Criticspace: Dear Manjula, it’s an honour to have this discussion about poetry with you – a person of diverse personality as you write in Hindi as well in English. How do you see poetry? How do you see Hindi Kavita? Please share your views.
Manjula Asthana: Hi! I’m elated that you are interested to know my point of view and thoughts regarding poetry and that’s how I am also getting a chance to express myself on “poetry”, or you may say “Kavita”.
It’s nothing but difference in language. How and which language you express yourself is entirely your choice. Poetry is true expression of thoughts and perception, when a poet has any special feeling, does not look for the selection of language, he just expresses them in a language he is comfortable with. I prefer to use simple language, so that everyone can connect with and relate to the thought that I intend to convey. While writing in Hindi, I try to keep the language pristine, like I do when I write in English and Urdu.
Criticspace: How you decided about the title of this book, “IZTIRAB”?
Manjula Asthana:“IZTIRAB” is a ghazal sangraha, a collection of ghazals, which are based on love, passion and a few other feelings too. IZTIRAB means restlessness. of the mind, soul and many other. So we picked this name for my book.
Criticspace: “Abhishap Damini Ka” is your very first book. How did you get the inspiration to write this book? What did you write as the first poem for the book? Do you remember some lines?
Manjula Asthana: “Abhishap Damini Ka” is a novel (prose) whose inspiration came from the Nirbhaya Case and many other similar cases.I wanted to express the anger, repulsiveness, awareness and to make others cautious about the consequences. This novel was written in English by Debjani Mohanty. I wrote the Hindi version with the intention to reach more people and a larger reader base. The story starts with a horror scene, which has persisted during the whole story.
Criticspace: You have been a working professional. How did you manage your creative writing parallel to the responsibilities of the work?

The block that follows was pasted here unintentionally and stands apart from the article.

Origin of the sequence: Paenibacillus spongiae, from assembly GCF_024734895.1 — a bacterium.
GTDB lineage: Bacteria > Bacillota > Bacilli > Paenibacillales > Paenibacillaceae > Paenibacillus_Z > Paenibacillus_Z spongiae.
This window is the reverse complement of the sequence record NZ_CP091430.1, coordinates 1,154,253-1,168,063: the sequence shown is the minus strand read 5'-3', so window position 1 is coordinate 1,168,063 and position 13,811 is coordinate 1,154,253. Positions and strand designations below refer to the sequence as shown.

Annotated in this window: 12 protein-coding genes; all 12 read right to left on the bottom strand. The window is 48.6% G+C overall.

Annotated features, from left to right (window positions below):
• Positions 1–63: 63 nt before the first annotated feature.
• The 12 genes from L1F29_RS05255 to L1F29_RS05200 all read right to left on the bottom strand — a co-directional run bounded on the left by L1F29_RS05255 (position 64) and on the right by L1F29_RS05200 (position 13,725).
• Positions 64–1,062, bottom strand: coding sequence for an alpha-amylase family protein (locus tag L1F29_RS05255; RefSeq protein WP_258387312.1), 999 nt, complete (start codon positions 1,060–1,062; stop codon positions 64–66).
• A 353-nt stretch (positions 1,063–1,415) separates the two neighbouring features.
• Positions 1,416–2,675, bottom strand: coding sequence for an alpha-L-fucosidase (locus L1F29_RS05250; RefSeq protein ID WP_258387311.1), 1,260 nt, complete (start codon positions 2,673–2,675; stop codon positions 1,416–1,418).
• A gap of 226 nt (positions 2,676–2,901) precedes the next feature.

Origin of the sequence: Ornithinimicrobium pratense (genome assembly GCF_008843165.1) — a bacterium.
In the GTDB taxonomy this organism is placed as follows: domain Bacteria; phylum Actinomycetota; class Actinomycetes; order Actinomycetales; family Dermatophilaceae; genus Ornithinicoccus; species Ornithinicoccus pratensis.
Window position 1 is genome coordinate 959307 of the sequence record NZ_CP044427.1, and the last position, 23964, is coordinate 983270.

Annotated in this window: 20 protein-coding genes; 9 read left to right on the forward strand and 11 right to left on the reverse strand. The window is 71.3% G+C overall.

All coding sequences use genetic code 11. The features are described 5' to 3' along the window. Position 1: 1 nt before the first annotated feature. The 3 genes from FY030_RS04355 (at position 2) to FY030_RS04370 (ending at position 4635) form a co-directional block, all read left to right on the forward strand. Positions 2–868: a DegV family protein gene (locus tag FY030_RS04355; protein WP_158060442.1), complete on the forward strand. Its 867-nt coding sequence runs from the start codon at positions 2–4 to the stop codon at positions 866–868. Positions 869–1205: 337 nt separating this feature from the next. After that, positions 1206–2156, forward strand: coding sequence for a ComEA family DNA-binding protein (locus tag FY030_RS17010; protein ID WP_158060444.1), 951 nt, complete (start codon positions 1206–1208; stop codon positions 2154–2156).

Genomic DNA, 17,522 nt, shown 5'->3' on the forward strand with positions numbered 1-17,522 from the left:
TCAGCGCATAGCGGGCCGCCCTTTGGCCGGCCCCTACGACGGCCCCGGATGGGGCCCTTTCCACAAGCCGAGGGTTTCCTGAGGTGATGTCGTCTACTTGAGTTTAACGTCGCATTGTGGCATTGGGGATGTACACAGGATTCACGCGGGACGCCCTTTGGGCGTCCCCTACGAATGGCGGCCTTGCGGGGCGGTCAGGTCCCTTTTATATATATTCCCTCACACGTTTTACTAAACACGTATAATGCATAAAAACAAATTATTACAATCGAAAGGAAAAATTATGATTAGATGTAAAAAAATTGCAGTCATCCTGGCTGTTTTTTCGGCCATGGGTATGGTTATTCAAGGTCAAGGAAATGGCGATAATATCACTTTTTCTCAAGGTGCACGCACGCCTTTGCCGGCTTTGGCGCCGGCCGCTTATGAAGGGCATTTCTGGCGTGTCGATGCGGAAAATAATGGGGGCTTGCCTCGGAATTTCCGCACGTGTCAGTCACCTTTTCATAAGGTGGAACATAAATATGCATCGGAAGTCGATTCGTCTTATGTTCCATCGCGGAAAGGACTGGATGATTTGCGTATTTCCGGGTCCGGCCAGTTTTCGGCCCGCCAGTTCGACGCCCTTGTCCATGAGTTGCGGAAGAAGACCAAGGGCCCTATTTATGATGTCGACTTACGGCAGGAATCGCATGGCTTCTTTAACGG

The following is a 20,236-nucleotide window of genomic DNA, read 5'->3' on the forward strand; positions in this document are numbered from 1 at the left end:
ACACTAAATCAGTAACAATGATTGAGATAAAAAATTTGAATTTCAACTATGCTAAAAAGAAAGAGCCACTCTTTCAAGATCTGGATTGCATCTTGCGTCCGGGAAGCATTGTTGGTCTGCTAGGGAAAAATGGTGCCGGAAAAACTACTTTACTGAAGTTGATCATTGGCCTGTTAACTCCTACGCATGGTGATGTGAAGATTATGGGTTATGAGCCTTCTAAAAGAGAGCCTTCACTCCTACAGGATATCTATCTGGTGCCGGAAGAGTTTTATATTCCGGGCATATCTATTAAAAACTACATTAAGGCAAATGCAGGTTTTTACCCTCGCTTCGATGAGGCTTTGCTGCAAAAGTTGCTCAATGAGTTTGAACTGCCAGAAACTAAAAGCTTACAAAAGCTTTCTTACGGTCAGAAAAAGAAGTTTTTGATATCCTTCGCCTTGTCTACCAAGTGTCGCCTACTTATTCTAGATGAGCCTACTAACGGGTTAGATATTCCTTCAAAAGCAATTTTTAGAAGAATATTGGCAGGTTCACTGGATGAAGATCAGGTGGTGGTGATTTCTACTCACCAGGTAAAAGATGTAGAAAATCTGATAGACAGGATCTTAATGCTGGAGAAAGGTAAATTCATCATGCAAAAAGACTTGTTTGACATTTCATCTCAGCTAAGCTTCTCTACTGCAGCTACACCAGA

Manjula Asthana: I love writing and used to write from my childhood. Truly speaking, I was so engrossed in other responsibilities that I neglected in a way. As time passed, I could not hold my passion anymore and concentrated towards creativity.
Criticspace: How do you feel today, being a poet? Is the world ready to know you, to read you, to interpret you? What are those things/ comments you get from your readers?
Manjula Asthana: Poetry is expression. I present my ideas my thoughts. Yes, many correlate themselves with them, enjoy and like, few may have different attitudes/reactions generally. People appreciate and for sure I feel contended about being a poet.
Criticspace: How do you compare the writings in Hindi and writings in English? Which language you prefer and why?
Manjula Asthana: I enjoy writing in both the languages. I write with same ease in both the languages and the main thing is that I feel satisfied in whichever language I write. It’s the joy of creating and expressing that appeals to me more than language.
Criticspace: Readers are mostly loving novels these days. How can we restore the poetry to its proper place once again? What do you think the poet-fraternity should do? Where do we lack?
Manjula Asthana: Poetry is equally common in youngsters even today. It’s an easy and quick medium to exchange ideas. Readers who love classics, go for Novels. Generally, anything close to the heart is immediately and easily accepted. However, one must write on relevant subjects.
Criticspace: Do you have any books coming in the future? Please tell us something about your upcoming projects.
Manjula Asthana: I am working on two projects right now, which will be published shortly. Right now my novel is under publication, which deals with contemporary subjects. Many burning issues are not only highlighted, but also there are suggestions that I am sure will be very well received.
Criticspace: Like many other poets, do you also feel that poetry matures with the development of time? Please describe your journey as a poet and eventually to a poet-laureate.
Manjula Asthana: You must have heard, “Practice makes a man perfect”. Yes of course with time the style and presentation evolves. I’ve become perfect in portraying finer feelings more accurately, and poetry is all about feelings and imaginations.
Criticspace: Many poets will come across this interview, what is your message to the aspirant poets?
Manjula Asthana:I would just like to say always be truthful to your feelings and expression. Never try to imitate and be original.
Thanks a lot for the answers, Manjula. It was a pleasure talking with you. Wish you great success and future!
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